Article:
Re: bash exorcism experiment ('bug' 762923 & 763012)
Russell Stuart <firstname.lastname@example.org> writes:
> Not really. I'm about documentation reflecting reality. Think of
> putting an electrical component whose documentation says its 200 degrees
> on a motherboard, only to find it fails at 190. When you ask why, is
> "well we design it for 200, but only test it to 180" a satisfying
> You have convinced me that in this case it's going to have to be that
> way, so my prejudices notwithstanding. I've rationalised the pain away
> by deciding it's no so bad as any competent programmer could see that is
> it only tested to 190 regardless of what the standards say.
Yeah, I do get that discomfort. I would love for Policy to be more
accurate about what's actually happening in the archive. I just don't
have much (any) time at the moment to try to push the wording in that
> It's attractive because makes Policy more relevant - but only because of
> that. Now that I think about it, switching pbuilder to posh would be
> almost as good. Any additional pain would not be worth the effort.
That would be interesting, although I think that would mostly pick up
build issues, which are somewhat different from the issues encountered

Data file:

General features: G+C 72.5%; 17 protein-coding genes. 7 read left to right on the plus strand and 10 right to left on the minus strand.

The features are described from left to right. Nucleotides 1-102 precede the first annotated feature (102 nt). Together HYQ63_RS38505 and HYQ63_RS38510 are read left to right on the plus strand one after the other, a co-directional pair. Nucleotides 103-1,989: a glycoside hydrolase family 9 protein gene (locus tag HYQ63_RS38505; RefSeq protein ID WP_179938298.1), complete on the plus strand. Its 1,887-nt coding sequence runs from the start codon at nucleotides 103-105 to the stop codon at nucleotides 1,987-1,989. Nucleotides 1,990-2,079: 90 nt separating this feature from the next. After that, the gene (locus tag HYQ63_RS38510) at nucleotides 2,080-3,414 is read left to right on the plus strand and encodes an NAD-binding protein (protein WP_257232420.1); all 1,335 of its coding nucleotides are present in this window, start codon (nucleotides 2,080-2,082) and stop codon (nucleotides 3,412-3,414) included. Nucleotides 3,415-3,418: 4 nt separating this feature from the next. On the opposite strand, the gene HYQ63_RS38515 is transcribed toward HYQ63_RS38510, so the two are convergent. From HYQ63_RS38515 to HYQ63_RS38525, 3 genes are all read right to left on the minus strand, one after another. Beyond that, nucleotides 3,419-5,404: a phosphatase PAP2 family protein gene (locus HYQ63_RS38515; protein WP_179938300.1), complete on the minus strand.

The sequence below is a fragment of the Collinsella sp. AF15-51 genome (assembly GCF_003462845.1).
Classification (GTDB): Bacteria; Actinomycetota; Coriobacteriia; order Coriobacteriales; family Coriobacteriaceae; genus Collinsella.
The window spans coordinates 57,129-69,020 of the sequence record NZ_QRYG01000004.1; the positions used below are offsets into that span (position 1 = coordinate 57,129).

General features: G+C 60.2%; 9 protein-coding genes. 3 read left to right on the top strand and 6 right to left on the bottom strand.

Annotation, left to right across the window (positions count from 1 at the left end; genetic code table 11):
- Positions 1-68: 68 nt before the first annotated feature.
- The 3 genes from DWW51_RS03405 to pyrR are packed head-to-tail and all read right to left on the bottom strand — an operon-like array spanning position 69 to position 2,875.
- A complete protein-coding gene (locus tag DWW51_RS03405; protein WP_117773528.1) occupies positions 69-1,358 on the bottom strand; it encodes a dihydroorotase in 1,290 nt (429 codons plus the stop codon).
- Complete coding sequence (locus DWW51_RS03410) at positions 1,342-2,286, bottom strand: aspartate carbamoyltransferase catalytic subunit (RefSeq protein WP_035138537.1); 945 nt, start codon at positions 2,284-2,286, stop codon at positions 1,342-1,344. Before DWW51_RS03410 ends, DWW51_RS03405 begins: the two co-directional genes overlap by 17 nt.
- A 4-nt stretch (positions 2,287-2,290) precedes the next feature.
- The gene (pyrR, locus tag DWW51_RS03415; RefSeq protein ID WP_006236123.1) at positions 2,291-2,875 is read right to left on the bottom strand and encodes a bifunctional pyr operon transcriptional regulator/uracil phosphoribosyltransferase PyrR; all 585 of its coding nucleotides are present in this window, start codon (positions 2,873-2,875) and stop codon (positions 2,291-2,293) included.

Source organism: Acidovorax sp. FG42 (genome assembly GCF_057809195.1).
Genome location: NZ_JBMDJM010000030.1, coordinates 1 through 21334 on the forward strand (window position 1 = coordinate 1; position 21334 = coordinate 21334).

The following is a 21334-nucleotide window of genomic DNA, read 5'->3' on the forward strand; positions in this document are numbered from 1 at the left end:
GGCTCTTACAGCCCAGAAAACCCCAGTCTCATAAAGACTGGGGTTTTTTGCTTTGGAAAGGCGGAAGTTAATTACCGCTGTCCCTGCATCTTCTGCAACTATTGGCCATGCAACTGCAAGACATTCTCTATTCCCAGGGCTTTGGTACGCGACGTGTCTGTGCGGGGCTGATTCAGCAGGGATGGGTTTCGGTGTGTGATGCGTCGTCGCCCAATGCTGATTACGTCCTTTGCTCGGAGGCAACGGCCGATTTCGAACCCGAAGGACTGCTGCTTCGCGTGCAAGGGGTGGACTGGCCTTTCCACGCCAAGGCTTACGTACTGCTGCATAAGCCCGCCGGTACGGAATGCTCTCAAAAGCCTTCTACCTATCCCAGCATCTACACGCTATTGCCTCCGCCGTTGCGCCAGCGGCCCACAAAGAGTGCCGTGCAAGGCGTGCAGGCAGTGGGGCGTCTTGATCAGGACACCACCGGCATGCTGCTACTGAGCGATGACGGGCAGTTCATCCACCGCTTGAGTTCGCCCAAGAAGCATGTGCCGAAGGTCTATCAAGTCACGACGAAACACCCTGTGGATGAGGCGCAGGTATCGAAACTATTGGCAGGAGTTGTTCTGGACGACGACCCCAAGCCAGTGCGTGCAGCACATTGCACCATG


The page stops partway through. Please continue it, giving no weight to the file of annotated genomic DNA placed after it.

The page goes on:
when running the packages on a system. What we'd really like is something
like running autopkgtest tests with posh as a shell, but with much better
coverage than we currently have.
We're much better at testing our build processes than we are at testing
the constructed packages, at least currently.
> If Debian was going to switch to another shell, I'd vote for the one in
> busybox. That's because on desktop machines it doesn't matter, but on
> embedded architectures it does - and they use busybox. So switching to
> busybox would extend Debian's reach.
Wouldn't that pose a bunch of problems due to the huge number of built-ins
in busybox, most of which don't work the same way as the regular program?
>> If the speed is comparable
> Here are two benchmarks. I did others. These demonstrate the extremes:
> $ time dash -c 'i=0; while [ $i -lt 10000000 ]; do echo -n; i=$(($i + 1)); done'
> real 0m16.695s
> user 0m16.684s
> sys 0m0.000s
> $ time posh -c 'i=0; while [ $i -lt 10000000 ]; do echo -n; i=$(($i + 1)); done'
> real 0m41.899s
> user 0m41.872s
> sys 0m0.000s
Yeah, I seemed to remember posh being much slower than dash (although that
particular benchmark is a little artificial).
> It looks like moving to dash sped Debian up a little.
That was supported by boot timings, which are a pretty good simulation of
Russ Allbery (email@example.com) <http://www.eyrie.org/~eagle/>